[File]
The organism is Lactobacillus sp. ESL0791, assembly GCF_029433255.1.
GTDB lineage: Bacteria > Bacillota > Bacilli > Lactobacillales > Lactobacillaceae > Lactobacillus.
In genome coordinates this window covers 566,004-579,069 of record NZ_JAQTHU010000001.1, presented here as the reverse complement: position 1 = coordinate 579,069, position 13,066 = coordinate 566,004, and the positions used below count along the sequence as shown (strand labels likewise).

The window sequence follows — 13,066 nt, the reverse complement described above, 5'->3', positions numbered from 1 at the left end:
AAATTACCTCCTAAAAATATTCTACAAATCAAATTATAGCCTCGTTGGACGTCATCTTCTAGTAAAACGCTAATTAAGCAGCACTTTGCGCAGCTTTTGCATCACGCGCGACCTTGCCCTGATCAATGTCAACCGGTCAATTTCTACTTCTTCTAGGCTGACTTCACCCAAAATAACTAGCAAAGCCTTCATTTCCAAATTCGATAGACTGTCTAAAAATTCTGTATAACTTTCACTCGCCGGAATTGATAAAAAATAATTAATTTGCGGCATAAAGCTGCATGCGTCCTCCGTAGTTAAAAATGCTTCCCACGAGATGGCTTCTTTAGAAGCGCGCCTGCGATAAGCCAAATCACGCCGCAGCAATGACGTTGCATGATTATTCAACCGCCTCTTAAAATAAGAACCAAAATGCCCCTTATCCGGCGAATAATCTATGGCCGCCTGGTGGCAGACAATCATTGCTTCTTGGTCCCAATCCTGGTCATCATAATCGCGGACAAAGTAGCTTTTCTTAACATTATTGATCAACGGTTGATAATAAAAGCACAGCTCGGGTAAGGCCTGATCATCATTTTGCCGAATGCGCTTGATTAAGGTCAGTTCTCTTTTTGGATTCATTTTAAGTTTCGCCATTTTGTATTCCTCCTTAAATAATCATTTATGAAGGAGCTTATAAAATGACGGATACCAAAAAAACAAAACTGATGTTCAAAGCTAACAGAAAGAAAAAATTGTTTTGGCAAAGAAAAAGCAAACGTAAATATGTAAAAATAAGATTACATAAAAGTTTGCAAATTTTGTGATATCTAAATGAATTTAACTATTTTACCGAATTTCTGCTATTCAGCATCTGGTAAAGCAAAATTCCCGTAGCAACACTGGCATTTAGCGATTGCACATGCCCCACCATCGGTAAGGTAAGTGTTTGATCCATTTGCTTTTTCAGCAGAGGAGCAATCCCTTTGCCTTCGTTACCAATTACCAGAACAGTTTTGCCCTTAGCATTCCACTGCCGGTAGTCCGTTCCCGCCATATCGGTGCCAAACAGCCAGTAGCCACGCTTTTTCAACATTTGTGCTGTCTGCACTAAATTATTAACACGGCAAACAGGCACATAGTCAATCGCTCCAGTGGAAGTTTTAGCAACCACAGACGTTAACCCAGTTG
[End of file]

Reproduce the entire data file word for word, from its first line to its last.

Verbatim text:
The organism is Lactobacillus sp. ESL0791, assembly GCF_029433255.1.
GTDB lineage: Bacteria > Bacillota > Bacilli > Lactobacillales > Lactobacillaceae > Lactobacillus.
In genome coordinates this window covers 566,004-579,069 of record NZ_JAQTHU010000001.1, presented here as the reverse complement: position 1 = coordinate 579,069, position 13,066 = coordinate 566,004, and the positions used below count along the sequence as shown (strand labels likewise).

The window sequence follows — 13,066 nt, the reverse complement described above, 5'->3', positions numbered from 1 at the left end:
AAATTACCTCCTAAAAATATTCTACAAATCAAATTATAGCCTCGTTGGACGTCATCTTCTAGTAAAACGCTAATTAAGCAGCACTTTGCGCAGCTTTTGCATCACGCGCGACCTTGCCCTGATCAATGTCAACCGGTCAATTTCTACTTCTTCTAGGCTGACTTCACCCAAAATAACTAGCAAAGCCTTCATTTCCAAATTCGATAGACTGTCTAAAAATTCTGTATAACTTTCACTCGCCGGAATTGATAAAAAATAATTAATTTGCGGCATAAAGCTGCATGCGTCCTCCGTAGTTAAAAATGCTTCCCACGAGATGGCTTCTTTAGAAGCGCGCCTGCGATAAGCCAAATCACGCCGCAGCAATGACGTTGCATGATTATTCAACCGCCTCTTAAAATAAGAACCAAAATGCCCCTTATCCGGCGAATAATCTATGGCCGCCTGGTGGCAGACAATCATTGCTTCTTGGTCCCAATCCTGGTCATCATAATCGCGGACAAAGTAGCTTTTCTTAACATTATTGATCAACGGTTGATAATAAAAGCACAGCTCGGGTAAGGCCTGATCATCATTTTGCCGAATGCGCTTGATTAAGGTCAGTTCTCTTTTTGGATTCATTTTAAGTTTCGCCATTTTGTATTCCTCCTTAAATAATCATTTATGAAGGAGCTTATAAAATGACGGATACCAAAAAAACAAAACTGATGTTCAAAGCTAACAGAAAGAAAAAATTGTTTTGGCAAAGAAAAAGCAAACGTAAATATGTAAAAATAAGATTACATAAAAGTTTGCAAATTTTGTGATATCTAAATGAATTTAACTATTTTACCGAATTTCTGCTATTCAGCATCTGGTAAAGCAAAATTCCCGTAGCAACACTGGCATTTAGCGATTGCACATGCCCCACCATCGGTAAGGTAAGTGTTTGATCCATTTGCTTTTTCAGCAGAGGAGCAATCCCTTTGCCTTCGTTACCAATTACCAGAACAGTTTTGCCCTTAGCATTCCACTGCCGGTAGTCCGTTCCCGCCATATCGGTGCCAAACAGCCAGTAGCCACGCTTTTTCAACATTTGTGCTGTCTGCACTAAATTATTAACACGGCAAACAGGCACATAGTCAATCGCTCCAGTGGAAGTTTTAGCAACCACAGACGTTAACCCAGTTG